In 1939 the government decided to suspend the national game altogether would deal a severe blow to national morale.
After Prime Minister Neville Chamberlain’s solemn declaration in September 1939 that Britain was at war with Germany, his government quickly determined that suspending professional football indefinitely would be a self-inflicted wound to national morale.
In the First World War competitive football had been suspended, which meant many professional players signed up to fight – and die in their hundreds. But in the Second, although the Football League programme was abandoned with only three rounds of matches completed at the start of the 1939-40 season, the decree from above was that the show must go on even if no one was quite sure what form the show would or should take.
This decision did not mean players were spared joining up – and many more lost their lives. Those who died included two Bolton players, Harry Goslin, a defender who represented England against Scotland at the start of the Second World War, and Walter Sidebottom.
Goslin, the Bolton captain, told a crowd of more than 20,000 at Burnden Park in April 1939 that after the match against Sunderland he would lead his teammates to the local Territorial Army hall to sign up. He was killed in action in Itay in 1943 when a mortar exploded in a tree under which he had set up an observation post.
Sidetbottom, aged 22, died the same year, drowned when his ship was torpedoed in the English Channel.
But many top players in particular were given home postings rather than sent to the front in order to ensure the football that was played was as entertaining as possible.
The format settled upon was for Football League teams to take part in regional competitions and for regular helpings of international matches between the home nations, which proved especially popular.
In 1943 and 1944, a strong England team scored 45 goals in 10 unbeaten matches against Scotland and Wales. The great Backpool winger Stanley Matthews, who was serving in the RAF and was a huge favourite with crowds, appeared in nine of these.
A crowd of 133,000 saw England win 3-2 at Hampden in April 1944 and six months later 90,000 were at Wembley to watch a 6-2 win over the Scots.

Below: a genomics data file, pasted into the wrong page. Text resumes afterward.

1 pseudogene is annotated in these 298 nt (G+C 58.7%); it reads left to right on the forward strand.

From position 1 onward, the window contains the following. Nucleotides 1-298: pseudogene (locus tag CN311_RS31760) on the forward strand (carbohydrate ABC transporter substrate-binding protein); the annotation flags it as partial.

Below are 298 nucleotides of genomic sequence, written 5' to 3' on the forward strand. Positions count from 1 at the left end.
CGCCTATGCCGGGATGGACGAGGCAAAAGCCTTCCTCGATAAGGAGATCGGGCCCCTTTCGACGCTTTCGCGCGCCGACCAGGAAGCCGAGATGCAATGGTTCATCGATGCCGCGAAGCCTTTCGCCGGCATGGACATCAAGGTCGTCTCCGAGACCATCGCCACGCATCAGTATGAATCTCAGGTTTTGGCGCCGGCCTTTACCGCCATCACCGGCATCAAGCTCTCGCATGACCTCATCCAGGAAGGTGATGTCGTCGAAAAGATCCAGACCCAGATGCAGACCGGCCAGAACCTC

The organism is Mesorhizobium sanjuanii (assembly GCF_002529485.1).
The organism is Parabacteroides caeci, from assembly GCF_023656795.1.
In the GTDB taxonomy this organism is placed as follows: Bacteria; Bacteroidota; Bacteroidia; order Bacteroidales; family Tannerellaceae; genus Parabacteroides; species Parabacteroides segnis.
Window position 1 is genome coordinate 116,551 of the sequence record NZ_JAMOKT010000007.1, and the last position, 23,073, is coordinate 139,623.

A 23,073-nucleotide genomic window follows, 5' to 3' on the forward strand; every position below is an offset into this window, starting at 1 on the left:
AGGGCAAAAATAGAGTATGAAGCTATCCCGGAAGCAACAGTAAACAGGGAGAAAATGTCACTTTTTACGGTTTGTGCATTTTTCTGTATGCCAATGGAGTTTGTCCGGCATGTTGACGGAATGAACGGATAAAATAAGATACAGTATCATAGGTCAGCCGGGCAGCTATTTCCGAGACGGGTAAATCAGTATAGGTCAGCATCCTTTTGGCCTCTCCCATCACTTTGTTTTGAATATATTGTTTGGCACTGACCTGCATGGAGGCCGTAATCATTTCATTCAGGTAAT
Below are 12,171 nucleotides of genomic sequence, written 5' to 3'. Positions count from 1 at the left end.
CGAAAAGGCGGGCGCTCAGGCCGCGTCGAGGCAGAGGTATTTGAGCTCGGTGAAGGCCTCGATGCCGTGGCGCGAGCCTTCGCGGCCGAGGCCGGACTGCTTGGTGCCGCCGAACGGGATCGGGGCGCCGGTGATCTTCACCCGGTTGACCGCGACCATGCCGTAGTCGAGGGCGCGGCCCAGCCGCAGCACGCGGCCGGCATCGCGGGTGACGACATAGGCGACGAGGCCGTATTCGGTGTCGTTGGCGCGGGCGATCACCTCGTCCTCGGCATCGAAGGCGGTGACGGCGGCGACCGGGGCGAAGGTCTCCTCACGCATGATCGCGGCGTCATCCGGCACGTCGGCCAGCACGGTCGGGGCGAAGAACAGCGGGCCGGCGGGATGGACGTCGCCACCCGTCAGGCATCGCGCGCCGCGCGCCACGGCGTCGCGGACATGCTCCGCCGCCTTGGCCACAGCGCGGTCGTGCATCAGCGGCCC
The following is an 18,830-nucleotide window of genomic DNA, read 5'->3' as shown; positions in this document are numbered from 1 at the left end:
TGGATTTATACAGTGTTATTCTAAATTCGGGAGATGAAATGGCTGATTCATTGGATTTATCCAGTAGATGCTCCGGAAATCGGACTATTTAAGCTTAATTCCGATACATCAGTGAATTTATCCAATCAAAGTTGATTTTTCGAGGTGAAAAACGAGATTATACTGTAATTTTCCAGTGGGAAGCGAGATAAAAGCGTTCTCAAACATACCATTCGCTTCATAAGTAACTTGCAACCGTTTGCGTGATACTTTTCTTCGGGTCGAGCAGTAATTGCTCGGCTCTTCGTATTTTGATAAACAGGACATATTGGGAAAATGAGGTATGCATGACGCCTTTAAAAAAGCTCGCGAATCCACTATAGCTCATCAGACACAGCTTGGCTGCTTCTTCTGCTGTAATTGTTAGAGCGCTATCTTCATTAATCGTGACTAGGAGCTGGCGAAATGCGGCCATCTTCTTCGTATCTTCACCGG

This was way above the turnout for club matches, although, in time, even some of these games started to attract gates that compared to pre-war figures.
Blackpool, once Matthews became a regular for them, were a particular magnet and the team achieved a celebrity that has never really been recognised. Attendances swelled wherever they played. A showdown between a Matthews-inspired Blackpool and Arsenal at Stamford Bridge in the spring of 1943 engaged the interest of the whole nation, drawing a vast gathering to west London.
But even more mundane matches in the makeshift regional leagues attracted substantial crowds and it was men such as Colin Collindridge, a fleet-footed forward, who kept these going.
Collindridge, who was conscripted in 1941, served in the RAF as a bomb armourer while at the same time turning out for a number of Football League clubs competing in the wartime competitions.
Taking advantage of the temporary freedom to guest for whichever club wanted him, Collindridge wore the colours of his peacetime club Sheffield United, Notts County, which was close to his RAF posting, Lincoln City and Oldham Athletic.
Although he admits to some resentment that the war coincided with what would probably have been his best footballing years, he counts himself lucky. ‘A local lad, Ernest England, was captured by the Germans at Dunkirk. He’d worked down the coalmine at Woolley and when he was taken prisoner they stuck him down a coalmine in Germany.
‘He came home and he’d been back for a week when he died. I’m not sure what he died of, but what happened to me was nothing compared to that.’
The war also threw up instances of grim humour. Just before a match at Preston’s Deepdale ground, an air-raid siren sounded. As the players hurried to the nearest shelter, one of them remembered he had left his top set of false teeth in the dressing room. He had to be forcibly persuaded not to go back to retrieve them.
Not surprisingly, given football’s paranoia at this time about how much players earned, wartime gave officials an excuse to be even more parsimonious than usual. Earnings that were capped in peacetime were now set at no more than 30 shillings (£1 50p) per game.
This is an edited extract from When Footballers Were Skint by Jon Henderson / @hendojon published by Biteback Publishing.